Businesses that have liquor licenses are often charged with having a disorderly premises. In cases involving violence, a disorderly premises charge can lead to a summary suspension and eventual revocation of the license. These can be very difficult cases to fight because the State Liquor Authority’s burden of proof is very low. A 2018 case, In the Matter of Last Train Stop, Inc. v. New York Liquor Authority, 161 A.D.3d 867 (2018), explains what must be proven, and the burden of proof in these cases.
The State Liquor Authority does not have to prove that the licensee knowingly suffered or permitted disorderly conduct. It merely has to show that there was noise, disturbance, misconduct or disorder on the premises as adequate to that is related to its business operations, or conduct of its patrons, that affects the local inhabitants. And in making that showing, its standard of proof is “substantial evidence” and means that a given inference of the Authority is reasonable and plausible, not necessarily the most probable. The relevant proof must merely be sufficient for a reasonable mind to accept what the Authority concludes. That burden is much, much less than the standards that apply in other courts and cases such as a preponderance of the evidence, overwhelming evidence or beyond a reasonable doubt.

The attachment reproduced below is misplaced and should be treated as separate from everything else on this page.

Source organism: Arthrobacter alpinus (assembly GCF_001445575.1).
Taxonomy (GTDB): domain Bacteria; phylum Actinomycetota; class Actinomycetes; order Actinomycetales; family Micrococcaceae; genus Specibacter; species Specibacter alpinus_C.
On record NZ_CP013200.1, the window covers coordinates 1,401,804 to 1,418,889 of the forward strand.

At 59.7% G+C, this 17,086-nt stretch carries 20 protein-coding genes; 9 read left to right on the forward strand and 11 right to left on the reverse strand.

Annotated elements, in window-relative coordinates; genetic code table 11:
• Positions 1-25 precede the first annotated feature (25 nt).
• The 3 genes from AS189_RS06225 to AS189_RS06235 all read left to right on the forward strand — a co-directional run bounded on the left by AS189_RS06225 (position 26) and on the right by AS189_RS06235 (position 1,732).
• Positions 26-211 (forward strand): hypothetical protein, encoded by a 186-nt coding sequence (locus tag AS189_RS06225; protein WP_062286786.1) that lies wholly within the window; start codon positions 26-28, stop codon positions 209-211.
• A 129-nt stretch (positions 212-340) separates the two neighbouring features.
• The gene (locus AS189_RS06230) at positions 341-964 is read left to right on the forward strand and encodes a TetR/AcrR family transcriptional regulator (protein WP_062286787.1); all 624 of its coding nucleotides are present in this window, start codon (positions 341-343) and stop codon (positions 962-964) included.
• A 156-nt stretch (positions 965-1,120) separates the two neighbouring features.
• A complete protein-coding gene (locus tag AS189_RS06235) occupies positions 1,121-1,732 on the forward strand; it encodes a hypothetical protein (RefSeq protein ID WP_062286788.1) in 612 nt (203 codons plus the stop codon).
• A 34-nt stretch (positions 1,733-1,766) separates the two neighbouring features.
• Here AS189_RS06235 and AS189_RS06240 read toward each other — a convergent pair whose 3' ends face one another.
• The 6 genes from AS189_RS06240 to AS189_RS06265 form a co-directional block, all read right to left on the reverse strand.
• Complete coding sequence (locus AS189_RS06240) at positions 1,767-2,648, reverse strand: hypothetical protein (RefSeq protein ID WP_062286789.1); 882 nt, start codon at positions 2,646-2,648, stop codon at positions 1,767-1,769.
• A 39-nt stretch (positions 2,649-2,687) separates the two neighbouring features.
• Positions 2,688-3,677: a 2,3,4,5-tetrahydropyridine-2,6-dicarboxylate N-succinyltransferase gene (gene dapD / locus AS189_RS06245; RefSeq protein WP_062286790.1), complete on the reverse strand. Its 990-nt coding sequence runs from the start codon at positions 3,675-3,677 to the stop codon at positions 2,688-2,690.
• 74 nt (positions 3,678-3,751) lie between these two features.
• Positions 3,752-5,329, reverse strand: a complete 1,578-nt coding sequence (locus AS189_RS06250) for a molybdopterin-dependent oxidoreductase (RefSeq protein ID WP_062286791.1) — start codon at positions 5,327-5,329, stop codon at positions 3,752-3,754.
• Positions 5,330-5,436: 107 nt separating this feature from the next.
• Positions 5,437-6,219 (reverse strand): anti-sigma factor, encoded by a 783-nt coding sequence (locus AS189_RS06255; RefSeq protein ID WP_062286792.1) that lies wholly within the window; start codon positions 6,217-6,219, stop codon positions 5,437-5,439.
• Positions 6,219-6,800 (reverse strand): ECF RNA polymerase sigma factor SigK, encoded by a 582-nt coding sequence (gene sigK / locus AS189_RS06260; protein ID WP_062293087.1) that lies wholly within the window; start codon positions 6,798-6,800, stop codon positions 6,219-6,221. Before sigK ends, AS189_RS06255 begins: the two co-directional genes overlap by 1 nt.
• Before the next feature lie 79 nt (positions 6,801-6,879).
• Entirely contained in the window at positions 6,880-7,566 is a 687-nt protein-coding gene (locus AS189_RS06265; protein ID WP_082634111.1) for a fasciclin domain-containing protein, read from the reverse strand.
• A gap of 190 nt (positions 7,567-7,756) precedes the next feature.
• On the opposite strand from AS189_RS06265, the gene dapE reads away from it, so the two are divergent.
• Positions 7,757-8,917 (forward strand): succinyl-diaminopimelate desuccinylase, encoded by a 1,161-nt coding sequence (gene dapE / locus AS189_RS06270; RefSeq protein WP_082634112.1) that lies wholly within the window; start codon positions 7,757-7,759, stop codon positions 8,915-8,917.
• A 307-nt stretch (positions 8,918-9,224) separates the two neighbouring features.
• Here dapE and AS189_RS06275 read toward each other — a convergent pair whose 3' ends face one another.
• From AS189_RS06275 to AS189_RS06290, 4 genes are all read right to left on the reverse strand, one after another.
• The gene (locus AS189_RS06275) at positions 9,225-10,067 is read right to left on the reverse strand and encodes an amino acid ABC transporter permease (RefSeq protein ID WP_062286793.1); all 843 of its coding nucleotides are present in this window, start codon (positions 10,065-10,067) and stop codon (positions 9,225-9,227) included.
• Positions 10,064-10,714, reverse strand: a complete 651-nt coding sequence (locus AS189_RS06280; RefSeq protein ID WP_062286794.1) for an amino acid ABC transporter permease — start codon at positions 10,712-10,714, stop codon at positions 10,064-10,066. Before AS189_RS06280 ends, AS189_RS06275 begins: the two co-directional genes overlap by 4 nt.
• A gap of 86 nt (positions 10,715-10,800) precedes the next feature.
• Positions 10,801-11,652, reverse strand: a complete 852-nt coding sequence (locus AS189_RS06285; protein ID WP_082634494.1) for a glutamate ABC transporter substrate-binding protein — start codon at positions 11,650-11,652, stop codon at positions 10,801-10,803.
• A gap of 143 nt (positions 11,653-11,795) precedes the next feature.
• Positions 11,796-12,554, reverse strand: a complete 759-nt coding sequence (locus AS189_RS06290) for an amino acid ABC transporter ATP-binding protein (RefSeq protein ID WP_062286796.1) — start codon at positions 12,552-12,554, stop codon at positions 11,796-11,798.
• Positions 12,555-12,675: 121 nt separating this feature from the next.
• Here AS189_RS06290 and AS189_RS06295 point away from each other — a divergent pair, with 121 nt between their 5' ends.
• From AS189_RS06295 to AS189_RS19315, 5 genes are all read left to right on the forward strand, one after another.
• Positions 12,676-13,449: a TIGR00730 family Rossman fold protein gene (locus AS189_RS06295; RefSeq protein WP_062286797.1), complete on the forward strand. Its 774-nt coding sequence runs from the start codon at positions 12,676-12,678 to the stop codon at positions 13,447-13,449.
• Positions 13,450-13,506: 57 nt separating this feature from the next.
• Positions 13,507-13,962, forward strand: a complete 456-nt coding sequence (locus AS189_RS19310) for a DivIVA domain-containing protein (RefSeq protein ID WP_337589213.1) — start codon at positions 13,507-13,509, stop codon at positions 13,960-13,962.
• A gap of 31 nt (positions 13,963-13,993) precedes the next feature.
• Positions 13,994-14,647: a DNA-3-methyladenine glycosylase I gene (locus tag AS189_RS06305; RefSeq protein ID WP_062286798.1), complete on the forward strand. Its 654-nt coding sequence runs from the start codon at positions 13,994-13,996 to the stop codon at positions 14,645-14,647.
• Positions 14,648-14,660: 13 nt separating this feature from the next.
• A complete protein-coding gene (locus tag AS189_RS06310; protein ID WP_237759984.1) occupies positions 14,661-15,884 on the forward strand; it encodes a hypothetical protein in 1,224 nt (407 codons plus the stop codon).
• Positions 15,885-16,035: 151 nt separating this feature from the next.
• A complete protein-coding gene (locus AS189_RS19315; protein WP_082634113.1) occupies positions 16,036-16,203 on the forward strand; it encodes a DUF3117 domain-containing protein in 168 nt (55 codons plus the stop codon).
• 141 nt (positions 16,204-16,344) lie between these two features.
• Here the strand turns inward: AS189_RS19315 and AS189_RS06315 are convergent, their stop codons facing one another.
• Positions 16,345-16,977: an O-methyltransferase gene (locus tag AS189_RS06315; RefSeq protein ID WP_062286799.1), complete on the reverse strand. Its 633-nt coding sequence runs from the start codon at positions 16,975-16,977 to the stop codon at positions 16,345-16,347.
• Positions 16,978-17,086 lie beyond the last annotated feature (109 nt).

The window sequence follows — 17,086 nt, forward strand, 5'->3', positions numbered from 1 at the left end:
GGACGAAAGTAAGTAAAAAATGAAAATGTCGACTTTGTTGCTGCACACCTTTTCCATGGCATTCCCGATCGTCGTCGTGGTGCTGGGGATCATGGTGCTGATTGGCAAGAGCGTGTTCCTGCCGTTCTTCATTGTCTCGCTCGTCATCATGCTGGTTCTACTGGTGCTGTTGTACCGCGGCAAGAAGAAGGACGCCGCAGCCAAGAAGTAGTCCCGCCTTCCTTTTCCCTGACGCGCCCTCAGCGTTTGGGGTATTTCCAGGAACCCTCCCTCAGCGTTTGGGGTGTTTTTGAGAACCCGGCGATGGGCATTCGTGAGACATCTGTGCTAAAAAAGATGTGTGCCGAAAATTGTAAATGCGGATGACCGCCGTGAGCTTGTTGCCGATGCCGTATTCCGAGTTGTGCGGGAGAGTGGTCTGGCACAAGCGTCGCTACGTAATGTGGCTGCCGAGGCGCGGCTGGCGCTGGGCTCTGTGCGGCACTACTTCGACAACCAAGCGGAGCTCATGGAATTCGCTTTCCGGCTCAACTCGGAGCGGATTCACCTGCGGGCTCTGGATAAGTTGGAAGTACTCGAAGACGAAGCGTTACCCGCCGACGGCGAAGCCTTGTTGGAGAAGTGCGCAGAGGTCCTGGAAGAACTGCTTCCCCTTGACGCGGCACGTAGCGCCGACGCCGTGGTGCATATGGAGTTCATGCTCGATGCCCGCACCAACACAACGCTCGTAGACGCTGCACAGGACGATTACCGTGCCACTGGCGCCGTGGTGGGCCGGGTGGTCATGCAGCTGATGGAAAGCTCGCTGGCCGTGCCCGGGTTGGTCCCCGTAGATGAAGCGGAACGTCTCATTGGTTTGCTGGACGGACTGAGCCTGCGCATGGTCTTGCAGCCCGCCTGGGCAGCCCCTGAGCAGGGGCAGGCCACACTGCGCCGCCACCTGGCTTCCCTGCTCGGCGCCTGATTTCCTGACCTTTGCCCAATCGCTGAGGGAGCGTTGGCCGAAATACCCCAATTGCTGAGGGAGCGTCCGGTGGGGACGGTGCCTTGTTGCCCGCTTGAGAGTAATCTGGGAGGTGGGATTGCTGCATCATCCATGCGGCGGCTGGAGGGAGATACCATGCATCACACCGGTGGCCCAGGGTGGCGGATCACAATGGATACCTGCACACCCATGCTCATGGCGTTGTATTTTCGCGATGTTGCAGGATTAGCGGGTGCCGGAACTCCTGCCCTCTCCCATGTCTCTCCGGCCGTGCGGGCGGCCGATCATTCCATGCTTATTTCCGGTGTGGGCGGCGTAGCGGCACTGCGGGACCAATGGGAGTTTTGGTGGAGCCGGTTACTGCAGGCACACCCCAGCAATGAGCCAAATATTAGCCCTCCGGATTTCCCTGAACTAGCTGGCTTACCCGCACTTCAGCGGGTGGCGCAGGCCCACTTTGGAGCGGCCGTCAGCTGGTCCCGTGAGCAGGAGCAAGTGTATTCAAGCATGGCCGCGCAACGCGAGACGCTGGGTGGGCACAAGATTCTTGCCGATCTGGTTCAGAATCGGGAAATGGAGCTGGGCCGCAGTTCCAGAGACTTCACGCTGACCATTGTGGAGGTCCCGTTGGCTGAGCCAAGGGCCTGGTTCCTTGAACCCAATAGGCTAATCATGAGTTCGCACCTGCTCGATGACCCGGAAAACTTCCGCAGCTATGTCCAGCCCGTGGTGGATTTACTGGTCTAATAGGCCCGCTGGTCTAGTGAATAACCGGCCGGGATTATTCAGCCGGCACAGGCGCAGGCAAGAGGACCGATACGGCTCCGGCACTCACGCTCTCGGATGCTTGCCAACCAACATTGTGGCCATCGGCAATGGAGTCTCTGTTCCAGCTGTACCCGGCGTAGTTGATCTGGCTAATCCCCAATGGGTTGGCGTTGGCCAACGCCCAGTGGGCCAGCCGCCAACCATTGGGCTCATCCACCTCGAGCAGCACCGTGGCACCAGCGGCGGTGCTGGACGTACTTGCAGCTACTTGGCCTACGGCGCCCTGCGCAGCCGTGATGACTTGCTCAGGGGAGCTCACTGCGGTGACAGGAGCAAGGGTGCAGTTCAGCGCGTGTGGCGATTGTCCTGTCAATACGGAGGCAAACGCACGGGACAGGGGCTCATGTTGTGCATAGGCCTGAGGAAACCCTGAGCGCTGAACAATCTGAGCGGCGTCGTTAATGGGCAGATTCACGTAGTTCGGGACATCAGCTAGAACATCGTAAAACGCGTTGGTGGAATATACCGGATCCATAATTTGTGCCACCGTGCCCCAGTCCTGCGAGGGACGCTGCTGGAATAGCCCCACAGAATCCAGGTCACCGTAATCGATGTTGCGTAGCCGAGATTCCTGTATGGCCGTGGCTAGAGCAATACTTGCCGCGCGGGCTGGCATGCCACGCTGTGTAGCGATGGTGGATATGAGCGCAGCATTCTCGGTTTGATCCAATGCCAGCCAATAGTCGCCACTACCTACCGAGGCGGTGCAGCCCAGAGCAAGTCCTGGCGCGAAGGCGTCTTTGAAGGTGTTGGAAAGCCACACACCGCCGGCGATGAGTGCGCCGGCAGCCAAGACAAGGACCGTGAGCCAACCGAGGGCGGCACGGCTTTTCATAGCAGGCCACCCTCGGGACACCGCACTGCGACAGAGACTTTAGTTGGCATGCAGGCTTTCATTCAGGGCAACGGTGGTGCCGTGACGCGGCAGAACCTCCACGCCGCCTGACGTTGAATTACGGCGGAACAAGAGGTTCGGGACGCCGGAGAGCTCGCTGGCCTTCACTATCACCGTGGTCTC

If you find yourself on the wrong end of a disorderly premises violation, you would benefit from professional guidance in resolving the matter to avoid potential loss of your valuable liquor license asset.